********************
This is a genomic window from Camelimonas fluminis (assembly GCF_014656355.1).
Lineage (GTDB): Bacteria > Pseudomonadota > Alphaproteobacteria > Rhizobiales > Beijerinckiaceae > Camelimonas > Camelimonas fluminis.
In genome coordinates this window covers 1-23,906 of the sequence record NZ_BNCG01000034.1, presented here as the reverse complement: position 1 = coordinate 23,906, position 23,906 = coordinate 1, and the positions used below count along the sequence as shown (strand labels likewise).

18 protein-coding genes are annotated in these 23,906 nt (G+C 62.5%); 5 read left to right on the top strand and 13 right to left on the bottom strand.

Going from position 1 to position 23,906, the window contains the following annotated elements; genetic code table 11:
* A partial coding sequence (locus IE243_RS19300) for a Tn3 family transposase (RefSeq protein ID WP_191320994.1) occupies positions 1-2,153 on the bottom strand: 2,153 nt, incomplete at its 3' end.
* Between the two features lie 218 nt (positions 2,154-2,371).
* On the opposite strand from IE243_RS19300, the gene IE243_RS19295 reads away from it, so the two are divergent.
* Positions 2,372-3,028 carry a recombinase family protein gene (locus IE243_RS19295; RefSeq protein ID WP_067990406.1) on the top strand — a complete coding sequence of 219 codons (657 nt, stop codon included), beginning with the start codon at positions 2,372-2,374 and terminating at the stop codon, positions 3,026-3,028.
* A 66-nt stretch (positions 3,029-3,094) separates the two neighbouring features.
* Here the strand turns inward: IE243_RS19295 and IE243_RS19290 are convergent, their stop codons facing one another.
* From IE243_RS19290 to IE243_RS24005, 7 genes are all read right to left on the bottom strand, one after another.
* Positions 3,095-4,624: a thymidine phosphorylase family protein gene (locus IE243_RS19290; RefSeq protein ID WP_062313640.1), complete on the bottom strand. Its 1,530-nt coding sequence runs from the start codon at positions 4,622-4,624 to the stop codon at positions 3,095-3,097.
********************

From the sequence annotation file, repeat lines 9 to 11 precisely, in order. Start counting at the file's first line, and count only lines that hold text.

* Positions 2,372-3,028 carry a recombinase family protein gene (locus IE243_RS19295; RefSeq protein ID WP_067990406.1) on the top strand — a complete coding sequence of 219 codons (657 nt, stop codon included), beginning with the start codon at positions 2,372-2,374 and terminating at the stop codon, positions 3,026-3,028.
* A 66-nt stretch (positions 3,029-3,094) separates the two neighbouring features.
* Here the strand turns inward: IE243_RS19295 and IE243_RS19290 are convergent, their stop codons facing one another.